Jacob Marisartist • painter • watercolourist • draughtsmanDen Haag 1837-1899 Karlsbad (v/h Oostenrijk-Hongarije, nu Tsjechië)
biography of Jacobus Hendricus 'Jacob' Maris
Portrait of Jacobus Hendricus 'Jacob' Maris
Jacob Maris was born in 1837 as the oldest of the three Maris brothers. He must have been a calm and jovial person, a true connector, it is said. Only after twenty years of learning and experimenting did Jacob find the theme that would occupy him for the rest of his life and in which he would give the most spontaneous and daring interpretation of reality: the landscape.
Initially it seemed that he would become a figure painter. At the age of twelve he was apprenticed to the Hague genre painter J.A.B. Stroebel and soon took classes at the Hague academy. Huib van Hove then became his teacher. After lessons at the academy of Antwerp in 1859 and 1860 he was with his brother Matthijs in Oosterbeek, where they made nature studies. They also visited Barbizon. That the new approach to landscape painting attracted him is evident from the fact that he stayed in Oosterbeek again in 1864 and also visited Fontainebleau during a trip. In the spring of 1865, Jacob left for Paris, where he must have focused primarily on painting Italian folk types or 'Italiennes', which were loved and sold to England and the United States by the Paris art dealership Goupil. Connoisseurs then praised all his landscapes and village views on the water, and it is in Paris that he definitely opts for a career as a landscape painter.
In 1871 Jacob, forced by the Franco-German war, returned to The Hague with his wife and daughter and settled on Noord-West-Binnensingel. He again became a member of Pulchri Studio - where he was, among other things, a commissioner for the 'Cozy Meetings' - and co-founded the Hollandsche Teekenmaatschappij to promote the watercolor. From now on he developed into a powerful landscape painter. He painted rivers and canals, cityscapes on the water, windmills, beach scenes with bomb barges in a broad, self-assured touch that was admired by contemporaries. His brush stroke became more daring, his paint application more pasty and his palette consisted of subtly coordinated tones.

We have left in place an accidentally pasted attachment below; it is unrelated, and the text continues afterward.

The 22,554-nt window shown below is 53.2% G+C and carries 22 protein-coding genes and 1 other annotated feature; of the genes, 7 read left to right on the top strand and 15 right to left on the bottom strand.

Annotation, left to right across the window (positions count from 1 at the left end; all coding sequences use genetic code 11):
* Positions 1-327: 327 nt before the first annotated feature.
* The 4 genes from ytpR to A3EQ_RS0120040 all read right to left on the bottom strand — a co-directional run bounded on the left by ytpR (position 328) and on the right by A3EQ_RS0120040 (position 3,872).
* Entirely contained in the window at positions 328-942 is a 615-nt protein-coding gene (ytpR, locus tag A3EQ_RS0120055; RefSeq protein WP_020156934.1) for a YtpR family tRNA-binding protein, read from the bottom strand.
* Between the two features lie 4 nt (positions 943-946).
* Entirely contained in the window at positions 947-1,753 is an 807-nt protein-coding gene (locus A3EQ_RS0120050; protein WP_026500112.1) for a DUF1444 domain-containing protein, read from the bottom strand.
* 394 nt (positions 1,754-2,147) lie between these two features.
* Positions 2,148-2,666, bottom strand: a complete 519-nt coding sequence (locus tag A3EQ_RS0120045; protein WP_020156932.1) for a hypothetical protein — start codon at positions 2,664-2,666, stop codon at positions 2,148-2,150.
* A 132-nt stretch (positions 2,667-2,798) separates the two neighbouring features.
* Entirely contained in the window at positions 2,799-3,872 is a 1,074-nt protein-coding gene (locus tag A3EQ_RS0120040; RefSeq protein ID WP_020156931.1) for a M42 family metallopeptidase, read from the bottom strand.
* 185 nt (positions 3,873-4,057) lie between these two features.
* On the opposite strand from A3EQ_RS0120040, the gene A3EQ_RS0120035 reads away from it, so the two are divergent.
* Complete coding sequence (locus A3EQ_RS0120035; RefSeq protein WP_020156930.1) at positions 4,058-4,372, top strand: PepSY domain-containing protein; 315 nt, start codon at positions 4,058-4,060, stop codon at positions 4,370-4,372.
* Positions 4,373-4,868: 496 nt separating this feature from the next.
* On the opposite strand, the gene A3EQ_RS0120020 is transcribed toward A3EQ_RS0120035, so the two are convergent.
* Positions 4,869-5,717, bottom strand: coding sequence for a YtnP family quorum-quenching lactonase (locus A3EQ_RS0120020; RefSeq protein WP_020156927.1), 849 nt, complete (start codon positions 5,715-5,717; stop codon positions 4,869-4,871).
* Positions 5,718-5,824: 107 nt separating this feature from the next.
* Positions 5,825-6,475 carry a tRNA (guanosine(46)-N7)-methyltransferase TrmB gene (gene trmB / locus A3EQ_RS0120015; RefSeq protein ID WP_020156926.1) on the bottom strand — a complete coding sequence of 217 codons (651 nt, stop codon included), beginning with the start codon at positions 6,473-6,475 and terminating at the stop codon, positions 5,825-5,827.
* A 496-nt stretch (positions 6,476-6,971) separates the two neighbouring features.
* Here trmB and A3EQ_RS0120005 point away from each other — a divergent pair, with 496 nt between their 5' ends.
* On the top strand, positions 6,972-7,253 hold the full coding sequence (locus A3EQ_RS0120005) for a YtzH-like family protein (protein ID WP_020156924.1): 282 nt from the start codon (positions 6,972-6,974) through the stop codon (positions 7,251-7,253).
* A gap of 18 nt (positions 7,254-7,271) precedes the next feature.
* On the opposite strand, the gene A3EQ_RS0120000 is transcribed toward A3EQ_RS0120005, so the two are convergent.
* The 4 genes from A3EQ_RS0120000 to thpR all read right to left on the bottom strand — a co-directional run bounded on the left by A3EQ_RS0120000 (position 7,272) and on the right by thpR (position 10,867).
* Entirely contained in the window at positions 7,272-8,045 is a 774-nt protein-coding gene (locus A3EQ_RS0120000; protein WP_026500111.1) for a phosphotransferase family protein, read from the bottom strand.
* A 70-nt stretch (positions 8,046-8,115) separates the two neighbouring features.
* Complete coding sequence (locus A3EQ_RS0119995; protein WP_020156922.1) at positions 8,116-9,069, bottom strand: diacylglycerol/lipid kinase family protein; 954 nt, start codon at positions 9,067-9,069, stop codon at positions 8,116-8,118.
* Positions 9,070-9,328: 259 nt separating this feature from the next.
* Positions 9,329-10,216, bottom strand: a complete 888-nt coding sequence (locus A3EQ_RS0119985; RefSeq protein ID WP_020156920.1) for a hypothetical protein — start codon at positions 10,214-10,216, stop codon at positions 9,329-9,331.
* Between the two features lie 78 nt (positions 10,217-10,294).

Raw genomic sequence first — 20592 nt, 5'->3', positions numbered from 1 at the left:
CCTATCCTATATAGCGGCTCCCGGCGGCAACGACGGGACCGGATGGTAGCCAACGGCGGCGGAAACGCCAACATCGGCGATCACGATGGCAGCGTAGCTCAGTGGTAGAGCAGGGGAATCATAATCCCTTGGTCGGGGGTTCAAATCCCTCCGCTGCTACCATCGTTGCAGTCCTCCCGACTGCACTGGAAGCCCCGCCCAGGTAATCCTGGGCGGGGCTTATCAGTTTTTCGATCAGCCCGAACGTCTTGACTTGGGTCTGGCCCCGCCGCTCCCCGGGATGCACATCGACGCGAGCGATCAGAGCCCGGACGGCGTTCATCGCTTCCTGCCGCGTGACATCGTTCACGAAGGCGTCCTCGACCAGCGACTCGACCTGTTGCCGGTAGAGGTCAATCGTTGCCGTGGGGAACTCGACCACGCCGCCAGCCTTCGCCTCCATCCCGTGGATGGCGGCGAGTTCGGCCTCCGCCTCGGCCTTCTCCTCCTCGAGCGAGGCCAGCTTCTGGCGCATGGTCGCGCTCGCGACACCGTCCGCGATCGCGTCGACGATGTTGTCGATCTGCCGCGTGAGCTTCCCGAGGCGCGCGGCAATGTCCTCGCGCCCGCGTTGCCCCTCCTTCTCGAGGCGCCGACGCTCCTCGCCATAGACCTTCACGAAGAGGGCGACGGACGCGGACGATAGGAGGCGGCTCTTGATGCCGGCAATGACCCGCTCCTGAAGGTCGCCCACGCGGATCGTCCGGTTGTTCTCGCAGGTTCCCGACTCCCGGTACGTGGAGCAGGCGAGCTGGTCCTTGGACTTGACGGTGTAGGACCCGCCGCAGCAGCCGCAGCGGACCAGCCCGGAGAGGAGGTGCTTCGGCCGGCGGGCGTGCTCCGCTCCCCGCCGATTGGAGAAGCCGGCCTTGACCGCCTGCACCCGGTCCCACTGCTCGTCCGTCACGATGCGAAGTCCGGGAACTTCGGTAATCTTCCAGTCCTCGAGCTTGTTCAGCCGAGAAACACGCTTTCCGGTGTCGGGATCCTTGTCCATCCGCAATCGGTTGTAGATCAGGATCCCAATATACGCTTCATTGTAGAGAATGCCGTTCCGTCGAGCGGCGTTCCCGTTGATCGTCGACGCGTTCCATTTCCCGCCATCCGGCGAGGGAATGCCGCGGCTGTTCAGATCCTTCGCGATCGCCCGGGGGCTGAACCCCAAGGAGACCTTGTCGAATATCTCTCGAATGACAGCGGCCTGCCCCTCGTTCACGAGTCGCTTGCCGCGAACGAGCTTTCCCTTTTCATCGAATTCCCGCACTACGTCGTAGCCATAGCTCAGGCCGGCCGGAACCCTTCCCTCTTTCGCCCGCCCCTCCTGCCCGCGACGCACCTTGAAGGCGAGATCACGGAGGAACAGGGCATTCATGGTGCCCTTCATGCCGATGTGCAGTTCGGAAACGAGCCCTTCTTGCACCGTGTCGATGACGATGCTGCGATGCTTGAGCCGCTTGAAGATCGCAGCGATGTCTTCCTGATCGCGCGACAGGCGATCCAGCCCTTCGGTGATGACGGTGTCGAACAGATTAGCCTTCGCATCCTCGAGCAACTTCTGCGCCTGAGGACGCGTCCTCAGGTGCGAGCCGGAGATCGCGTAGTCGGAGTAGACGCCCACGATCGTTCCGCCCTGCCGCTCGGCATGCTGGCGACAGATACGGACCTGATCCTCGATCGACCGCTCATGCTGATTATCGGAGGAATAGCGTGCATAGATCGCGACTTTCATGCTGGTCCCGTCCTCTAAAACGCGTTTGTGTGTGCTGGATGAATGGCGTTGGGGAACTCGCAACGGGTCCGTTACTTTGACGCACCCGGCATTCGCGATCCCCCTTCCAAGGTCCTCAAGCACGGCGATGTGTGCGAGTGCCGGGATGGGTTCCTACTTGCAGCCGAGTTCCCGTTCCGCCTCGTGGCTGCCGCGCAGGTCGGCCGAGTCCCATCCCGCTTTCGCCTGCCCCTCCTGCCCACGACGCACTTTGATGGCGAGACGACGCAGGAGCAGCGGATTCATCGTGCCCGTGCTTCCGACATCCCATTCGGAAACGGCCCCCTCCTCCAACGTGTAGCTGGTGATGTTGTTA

Maris developed a wonderful way of painting. It was written about his method that he applied the paint thickly and then masoned, rumbled and changed in the not yet dry layers of paint until a harmony of colors emerged. Then he finished the show with a thin brush stroke. It results in landscapes and cityscapes that are heavy in mood and atmosphere and the cityscapes are therefore rarely exact portraits but rather a combination of elements from different cities. There is plenty of room for high skies; Jacob was a master in painting impressive cloud scenes.
From the 1980s he made his breakthrough in the Netherlands and was now one of the most important and earning contemporary artists in the Netherlands. In 1899, at the height of his fame, he died. Through the Haagse Kunsthandel Goupil, much of his work was then sold abroad, where it is still part of museum collections in England, France, Canada and the United States.